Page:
The Last Witness

Colm Tóibín

On 1 February 2001 eight writers came to pay homage to James Baldwin in the Lincoln Center in New York. The event was booked out and there were people standing outside desperately looking for tickets. The audience was strange; in general in New York an audience is either young or old (in the Lincoln Center, mainly old), black or white (in the Lincoln Center, almost exclusively white), gay or straight (in the Lincoln Center it is often hard to tell). The audience for James Baldwin that evening could not be so easily categorised: it was, I suppose, half black, half white; half young, half old; three-quarters straight, a quarter gay. Also, there were a large number of young black men who had come alone, who carried a book and an aura of seriousness and intensity. There were a good number of writers. Some of Baldwin’s family was there.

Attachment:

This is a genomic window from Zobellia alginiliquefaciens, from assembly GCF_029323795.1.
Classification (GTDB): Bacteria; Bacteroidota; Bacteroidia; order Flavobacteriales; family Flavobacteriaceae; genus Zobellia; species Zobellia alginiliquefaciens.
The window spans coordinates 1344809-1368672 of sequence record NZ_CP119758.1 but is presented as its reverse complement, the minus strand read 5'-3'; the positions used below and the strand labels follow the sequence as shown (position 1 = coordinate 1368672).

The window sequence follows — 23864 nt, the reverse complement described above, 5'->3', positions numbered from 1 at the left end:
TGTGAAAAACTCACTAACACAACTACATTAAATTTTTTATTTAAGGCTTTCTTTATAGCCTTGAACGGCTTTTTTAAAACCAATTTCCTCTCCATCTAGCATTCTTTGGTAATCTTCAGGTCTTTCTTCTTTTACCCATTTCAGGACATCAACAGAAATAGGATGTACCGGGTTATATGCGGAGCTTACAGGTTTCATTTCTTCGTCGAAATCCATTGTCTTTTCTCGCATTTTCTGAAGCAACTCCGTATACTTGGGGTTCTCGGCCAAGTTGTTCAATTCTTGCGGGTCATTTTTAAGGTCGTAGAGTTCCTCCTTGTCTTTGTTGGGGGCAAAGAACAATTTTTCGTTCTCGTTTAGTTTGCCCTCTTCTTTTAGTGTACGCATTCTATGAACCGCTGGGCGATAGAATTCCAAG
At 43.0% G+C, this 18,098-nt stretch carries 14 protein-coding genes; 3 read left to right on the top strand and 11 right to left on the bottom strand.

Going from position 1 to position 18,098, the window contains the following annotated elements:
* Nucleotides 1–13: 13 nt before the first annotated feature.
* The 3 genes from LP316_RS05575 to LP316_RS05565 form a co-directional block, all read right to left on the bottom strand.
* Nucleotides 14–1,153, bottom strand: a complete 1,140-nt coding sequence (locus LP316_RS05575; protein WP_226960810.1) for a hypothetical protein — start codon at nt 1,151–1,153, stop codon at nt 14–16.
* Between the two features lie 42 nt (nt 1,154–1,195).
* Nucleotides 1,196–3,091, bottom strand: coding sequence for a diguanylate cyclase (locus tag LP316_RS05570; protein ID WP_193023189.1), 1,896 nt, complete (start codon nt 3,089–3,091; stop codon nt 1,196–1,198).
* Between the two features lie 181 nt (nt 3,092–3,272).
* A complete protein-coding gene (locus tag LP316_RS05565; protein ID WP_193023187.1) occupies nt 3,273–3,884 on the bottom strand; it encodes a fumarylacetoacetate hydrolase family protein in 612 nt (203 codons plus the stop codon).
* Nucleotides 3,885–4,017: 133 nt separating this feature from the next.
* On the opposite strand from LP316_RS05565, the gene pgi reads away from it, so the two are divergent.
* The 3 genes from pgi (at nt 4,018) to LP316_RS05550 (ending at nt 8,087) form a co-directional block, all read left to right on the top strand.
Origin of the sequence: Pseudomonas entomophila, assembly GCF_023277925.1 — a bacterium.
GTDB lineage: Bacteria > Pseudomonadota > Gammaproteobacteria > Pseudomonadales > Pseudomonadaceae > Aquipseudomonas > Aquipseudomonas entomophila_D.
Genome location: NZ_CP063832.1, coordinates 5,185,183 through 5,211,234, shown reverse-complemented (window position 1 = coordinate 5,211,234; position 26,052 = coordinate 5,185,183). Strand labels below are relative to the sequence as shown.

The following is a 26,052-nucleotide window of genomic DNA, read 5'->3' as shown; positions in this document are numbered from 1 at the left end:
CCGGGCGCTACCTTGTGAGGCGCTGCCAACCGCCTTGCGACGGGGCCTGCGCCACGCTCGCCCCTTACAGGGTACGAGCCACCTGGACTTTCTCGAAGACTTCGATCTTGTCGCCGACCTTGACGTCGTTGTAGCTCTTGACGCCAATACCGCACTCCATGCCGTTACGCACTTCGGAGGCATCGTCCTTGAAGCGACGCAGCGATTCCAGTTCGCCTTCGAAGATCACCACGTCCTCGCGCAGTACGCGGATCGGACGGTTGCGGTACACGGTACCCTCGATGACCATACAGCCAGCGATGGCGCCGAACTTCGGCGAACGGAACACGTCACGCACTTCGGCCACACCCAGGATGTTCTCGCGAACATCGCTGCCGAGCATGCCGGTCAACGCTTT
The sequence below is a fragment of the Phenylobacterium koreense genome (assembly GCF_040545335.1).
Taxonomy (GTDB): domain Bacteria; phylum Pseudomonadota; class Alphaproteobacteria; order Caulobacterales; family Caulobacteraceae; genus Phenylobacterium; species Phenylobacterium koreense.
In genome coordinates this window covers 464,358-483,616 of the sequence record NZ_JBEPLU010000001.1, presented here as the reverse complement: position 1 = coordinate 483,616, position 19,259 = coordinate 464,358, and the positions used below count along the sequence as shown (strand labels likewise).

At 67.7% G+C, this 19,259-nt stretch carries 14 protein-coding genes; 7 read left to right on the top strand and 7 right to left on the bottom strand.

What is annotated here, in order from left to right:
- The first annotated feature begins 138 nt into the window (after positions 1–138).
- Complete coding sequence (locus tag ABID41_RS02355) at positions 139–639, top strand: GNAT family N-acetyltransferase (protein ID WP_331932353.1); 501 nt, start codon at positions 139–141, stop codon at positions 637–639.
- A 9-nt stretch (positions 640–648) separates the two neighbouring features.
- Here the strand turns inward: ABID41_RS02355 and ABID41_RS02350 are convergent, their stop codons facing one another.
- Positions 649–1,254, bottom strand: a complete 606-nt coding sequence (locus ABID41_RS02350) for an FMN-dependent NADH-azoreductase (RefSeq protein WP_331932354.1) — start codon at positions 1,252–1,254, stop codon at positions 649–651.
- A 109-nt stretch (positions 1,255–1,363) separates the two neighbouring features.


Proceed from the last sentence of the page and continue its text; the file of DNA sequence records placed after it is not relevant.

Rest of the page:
The speeches made it clear that James Baldwin’s legacy is both powerful and fluid, allowing it to fit whatever category each reader requires, allowing it to influence each reader in a way that tells us as much about the reader as it does about Baldwin.